Azeez Ojulari’s numbers compare very favorably to the rest of the EDGE class, putting him in the conversation to be the most accomplished pass rusher of the bunch. His 20.7% pressure rate in 2020 ranked at the 99th percentile among edge rushers nationwide and beat out rival prospects like Kwity Paye (17.2%), Gregory Rousseau (16.0%), and Jaelan Phillips (15.6%). It’s also important to note that Ojulari’s production was legitimate. Only 32.4% of his pressures were considered “unblocked” or “cleanup,” better than 70% of qualified FBS edge rushers.

With Carl Lawson and Ojulari as the starters on the outside, the Jets would be set up with their most explosive and talented EDGE duo of the 21st century. You could even argue it would be their best pairing in franchise history.

Round 2, Pick 2 (#34 overall)

  • The pick: CB Eric Stokes (Georgia)
  • Volume 1 selection: RB Javonte Williams (North Carolina)
  • Key names off the board: IOL Landon Dickerson (#24, Steelers), RB Najee Harris (#25, Browns), WR Kadarius Toney (#27, Ravens), LB Jeremiah Owusu-Koramoah (#28, Saints), LB Zaven Collins (#29, Packers)

North Carolina running back Javonte Williams was our pick last time. Williams had perhaps the best statistical resume of any running back in the country in 2020, obliterating the competition when it came to breaking tackles and racking up yardage after contact.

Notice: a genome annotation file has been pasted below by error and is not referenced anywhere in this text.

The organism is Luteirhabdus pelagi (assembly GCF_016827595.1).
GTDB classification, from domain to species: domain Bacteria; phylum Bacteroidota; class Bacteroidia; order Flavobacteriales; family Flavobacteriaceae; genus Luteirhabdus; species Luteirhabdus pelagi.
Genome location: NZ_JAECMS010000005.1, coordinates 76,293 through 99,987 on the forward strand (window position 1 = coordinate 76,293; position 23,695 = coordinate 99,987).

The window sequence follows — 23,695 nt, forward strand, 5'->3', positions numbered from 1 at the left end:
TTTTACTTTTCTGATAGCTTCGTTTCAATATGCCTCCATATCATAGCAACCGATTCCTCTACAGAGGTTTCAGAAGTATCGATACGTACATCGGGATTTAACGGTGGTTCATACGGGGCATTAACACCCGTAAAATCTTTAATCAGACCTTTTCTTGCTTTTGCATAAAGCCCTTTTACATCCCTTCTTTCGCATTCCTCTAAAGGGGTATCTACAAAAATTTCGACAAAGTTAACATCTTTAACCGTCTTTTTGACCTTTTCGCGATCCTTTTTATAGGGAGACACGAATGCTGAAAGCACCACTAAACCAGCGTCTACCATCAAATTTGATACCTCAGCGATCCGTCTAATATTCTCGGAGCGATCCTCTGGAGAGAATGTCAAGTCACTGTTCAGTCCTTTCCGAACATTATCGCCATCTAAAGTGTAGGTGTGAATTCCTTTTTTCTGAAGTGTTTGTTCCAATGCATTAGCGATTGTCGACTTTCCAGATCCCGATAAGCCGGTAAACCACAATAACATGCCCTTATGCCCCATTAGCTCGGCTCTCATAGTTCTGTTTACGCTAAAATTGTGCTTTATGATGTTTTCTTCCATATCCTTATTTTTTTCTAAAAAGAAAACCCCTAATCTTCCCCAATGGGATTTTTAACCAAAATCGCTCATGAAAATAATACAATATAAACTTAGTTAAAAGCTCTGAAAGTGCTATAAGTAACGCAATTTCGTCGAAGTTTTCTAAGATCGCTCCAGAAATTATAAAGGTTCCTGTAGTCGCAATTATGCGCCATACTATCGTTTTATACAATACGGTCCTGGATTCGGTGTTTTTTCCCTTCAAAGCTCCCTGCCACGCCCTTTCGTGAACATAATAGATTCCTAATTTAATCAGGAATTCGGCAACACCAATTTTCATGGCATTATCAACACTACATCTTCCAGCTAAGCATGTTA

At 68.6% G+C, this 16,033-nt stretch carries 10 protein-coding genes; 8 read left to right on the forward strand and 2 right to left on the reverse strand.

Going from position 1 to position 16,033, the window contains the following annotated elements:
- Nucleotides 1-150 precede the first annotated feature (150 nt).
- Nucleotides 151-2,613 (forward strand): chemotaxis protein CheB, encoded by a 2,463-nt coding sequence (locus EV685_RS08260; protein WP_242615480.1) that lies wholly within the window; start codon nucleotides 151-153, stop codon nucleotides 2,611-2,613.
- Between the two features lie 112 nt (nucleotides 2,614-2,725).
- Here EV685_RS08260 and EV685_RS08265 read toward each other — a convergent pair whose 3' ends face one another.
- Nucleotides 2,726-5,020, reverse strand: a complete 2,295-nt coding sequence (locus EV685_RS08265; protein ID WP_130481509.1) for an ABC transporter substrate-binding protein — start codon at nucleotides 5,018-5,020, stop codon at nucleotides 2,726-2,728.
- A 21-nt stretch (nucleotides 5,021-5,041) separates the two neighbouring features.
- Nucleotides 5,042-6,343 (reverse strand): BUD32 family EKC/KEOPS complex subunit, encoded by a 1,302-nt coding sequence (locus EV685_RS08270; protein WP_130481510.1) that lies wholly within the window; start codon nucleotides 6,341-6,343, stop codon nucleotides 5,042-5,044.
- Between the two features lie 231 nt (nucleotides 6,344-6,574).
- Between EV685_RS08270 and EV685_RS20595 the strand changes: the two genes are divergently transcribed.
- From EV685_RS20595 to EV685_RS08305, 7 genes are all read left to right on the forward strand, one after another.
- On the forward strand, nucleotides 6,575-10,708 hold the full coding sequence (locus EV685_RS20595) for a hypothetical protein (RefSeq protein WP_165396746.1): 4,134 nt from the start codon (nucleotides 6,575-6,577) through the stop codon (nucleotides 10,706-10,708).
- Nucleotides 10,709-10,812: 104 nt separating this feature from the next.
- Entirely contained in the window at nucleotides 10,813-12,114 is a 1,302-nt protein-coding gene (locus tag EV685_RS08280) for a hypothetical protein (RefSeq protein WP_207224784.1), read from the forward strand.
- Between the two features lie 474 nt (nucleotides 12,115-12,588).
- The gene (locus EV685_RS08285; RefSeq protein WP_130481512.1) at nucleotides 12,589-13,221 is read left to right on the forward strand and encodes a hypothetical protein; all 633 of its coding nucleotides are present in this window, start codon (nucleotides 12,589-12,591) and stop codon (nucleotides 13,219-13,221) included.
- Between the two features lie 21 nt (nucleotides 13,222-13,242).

This time around, we’re going to steer the Jets toward a position of greater need and go with Georgia cornerback Eric Stokes, who had a lockdown 2020 season. He ranked at the 95th percentile among cornerbacks with a 43.6 passer rating allowed on throws in his direction while also placing at the 97th percentile with an average of 0.51 yards allowed per cover snap. Stokes is also an outstanding tackler, missing just five tackles over 31 games with the Bulldogs.

Round 3, Pick 2 (#66 overall)

  • The pick: TE Brevin Jordan (Miami)
  • Volume 1 selection: IOL Creed Humphrey (Oklahoma)
  • Key names off the board: TE Pat Freiermuth (#35, Falcons), RB Javonte Williams (#43, 49ers), IOL Creed Humphrey (#44, Cowboys), IOL Wyatt Davis (#48, Raiders), LB Jabril Cox (#57, Rams), TE Tommy Tremble (#61, Bills), EDGE Carlos Basham (#64, Buccaneers)

Even though the tight end position is not one of the Jets’ greatest needs, it is definitely on the shopping list. Chris Herndon may still have some upside at only 25 years old, but after an abysmal 2020 season, he doesn’t offer enough certainty for the Jets to pass on a tight end that they like. At No. 66 in this particular mock, Brevin Jordan is the clear best player available.

Joining Herndon as the second Miami Hurricane in the tight ends’ room, Jordan had a very good 2020 season. He ranked fourth among FBS tight ends with 72.0 receiving yards per game and tied for fourth with seven touchdown catches. Jordan racked up his high-volume production at a great level of efficiency, placing at the 95th percentile with an average of 2.70 yards per route run.

Jordan’s playmaking ability after the catch is easily his greatest attribute. He led all tight ends with 353 yards after the catch in 2020, 83 more than second-ranked Kyle Pitts, while his average of 9.3 YAC per reception led all tight ends with at least 30 catches. Jordan also ranked fourth at the position with nine missed tackles forced.